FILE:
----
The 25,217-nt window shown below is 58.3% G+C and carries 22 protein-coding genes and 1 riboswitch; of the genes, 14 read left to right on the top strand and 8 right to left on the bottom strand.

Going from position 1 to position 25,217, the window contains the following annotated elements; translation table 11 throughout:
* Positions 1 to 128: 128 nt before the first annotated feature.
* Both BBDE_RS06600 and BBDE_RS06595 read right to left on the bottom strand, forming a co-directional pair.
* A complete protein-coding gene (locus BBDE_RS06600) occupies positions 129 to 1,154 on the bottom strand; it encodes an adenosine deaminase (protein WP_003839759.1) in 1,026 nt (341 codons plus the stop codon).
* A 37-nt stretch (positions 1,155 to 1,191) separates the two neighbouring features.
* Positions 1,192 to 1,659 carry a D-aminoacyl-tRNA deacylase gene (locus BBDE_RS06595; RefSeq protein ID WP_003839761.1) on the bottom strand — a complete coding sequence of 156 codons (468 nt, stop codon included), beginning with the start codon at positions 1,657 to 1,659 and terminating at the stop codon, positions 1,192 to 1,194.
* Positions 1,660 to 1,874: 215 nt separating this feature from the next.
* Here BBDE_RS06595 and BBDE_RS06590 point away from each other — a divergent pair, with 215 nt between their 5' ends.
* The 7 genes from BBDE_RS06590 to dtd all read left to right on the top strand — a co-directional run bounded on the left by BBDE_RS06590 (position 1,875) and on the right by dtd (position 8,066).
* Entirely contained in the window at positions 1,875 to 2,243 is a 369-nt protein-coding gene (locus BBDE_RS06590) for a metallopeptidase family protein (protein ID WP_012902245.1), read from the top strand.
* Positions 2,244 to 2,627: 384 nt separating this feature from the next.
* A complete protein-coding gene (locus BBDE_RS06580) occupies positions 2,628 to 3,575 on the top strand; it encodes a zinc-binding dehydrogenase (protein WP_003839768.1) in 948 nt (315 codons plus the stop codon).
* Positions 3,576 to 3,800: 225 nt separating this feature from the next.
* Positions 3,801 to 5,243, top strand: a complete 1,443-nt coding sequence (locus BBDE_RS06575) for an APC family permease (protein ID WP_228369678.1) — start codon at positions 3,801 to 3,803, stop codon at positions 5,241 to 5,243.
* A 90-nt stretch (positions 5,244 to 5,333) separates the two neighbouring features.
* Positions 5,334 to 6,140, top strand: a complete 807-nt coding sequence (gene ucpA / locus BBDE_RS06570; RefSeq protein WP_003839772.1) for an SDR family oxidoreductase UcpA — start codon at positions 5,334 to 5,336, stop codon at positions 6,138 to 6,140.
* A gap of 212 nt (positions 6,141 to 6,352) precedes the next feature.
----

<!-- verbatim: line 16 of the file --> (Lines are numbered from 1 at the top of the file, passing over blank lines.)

* A 90-nt stretch (positions 5,244 to 5,333) separates the two neighbouring features.